Cambodian Royal Ploughing Ceremony


Cambodian Culture / Sunday, May 17th, 2009

We just had a long holiday last week with the King’s birthday plus the Royal Ploughing Ceremony. This annual ceremony marks the start of the rainy season and the goal is to predict who abundant the harvest would be in the next year.

This tradition dates back to the 13th century and starts with the royal procession arriving in Phnom Penh. This ceremony is regarded as superstitious but is nonetheless taken seriously by some Khmers. Two sacred oxen pulls a wooden plough in the ceremonial ground and then they are given offerings. Whichever crop the oxens would choose to eat, it is believed that it will be abundant in yield.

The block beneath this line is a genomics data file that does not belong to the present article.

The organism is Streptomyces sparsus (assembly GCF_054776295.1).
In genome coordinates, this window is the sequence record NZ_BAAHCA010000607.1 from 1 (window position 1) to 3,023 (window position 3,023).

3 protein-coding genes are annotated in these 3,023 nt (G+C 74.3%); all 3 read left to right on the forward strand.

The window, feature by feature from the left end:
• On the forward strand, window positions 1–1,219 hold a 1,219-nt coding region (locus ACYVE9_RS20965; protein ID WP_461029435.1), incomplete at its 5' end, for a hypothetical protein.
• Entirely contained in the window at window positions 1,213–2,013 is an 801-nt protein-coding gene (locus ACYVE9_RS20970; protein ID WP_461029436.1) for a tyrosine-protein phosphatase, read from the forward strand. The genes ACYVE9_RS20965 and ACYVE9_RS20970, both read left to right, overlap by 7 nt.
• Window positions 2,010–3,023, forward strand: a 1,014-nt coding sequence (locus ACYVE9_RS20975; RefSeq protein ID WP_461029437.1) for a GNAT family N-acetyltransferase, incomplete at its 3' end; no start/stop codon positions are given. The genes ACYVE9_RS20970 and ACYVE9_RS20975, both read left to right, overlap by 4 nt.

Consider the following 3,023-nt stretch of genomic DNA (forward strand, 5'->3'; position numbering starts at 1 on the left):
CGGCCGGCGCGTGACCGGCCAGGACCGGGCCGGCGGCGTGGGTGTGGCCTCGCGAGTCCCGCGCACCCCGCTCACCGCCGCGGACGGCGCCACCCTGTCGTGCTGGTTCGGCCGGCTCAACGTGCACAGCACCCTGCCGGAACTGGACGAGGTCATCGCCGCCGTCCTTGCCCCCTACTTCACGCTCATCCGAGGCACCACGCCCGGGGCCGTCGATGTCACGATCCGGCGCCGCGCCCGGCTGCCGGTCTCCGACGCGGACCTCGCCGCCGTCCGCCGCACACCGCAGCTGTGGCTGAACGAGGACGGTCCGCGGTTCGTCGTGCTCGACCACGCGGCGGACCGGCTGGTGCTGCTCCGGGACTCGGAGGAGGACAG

This year the royal astrologer said the cow ate beans and corn, meaning both crops will enjoy good harvest. Here’s a video of the recently held Royal Ploughing Ceremony.

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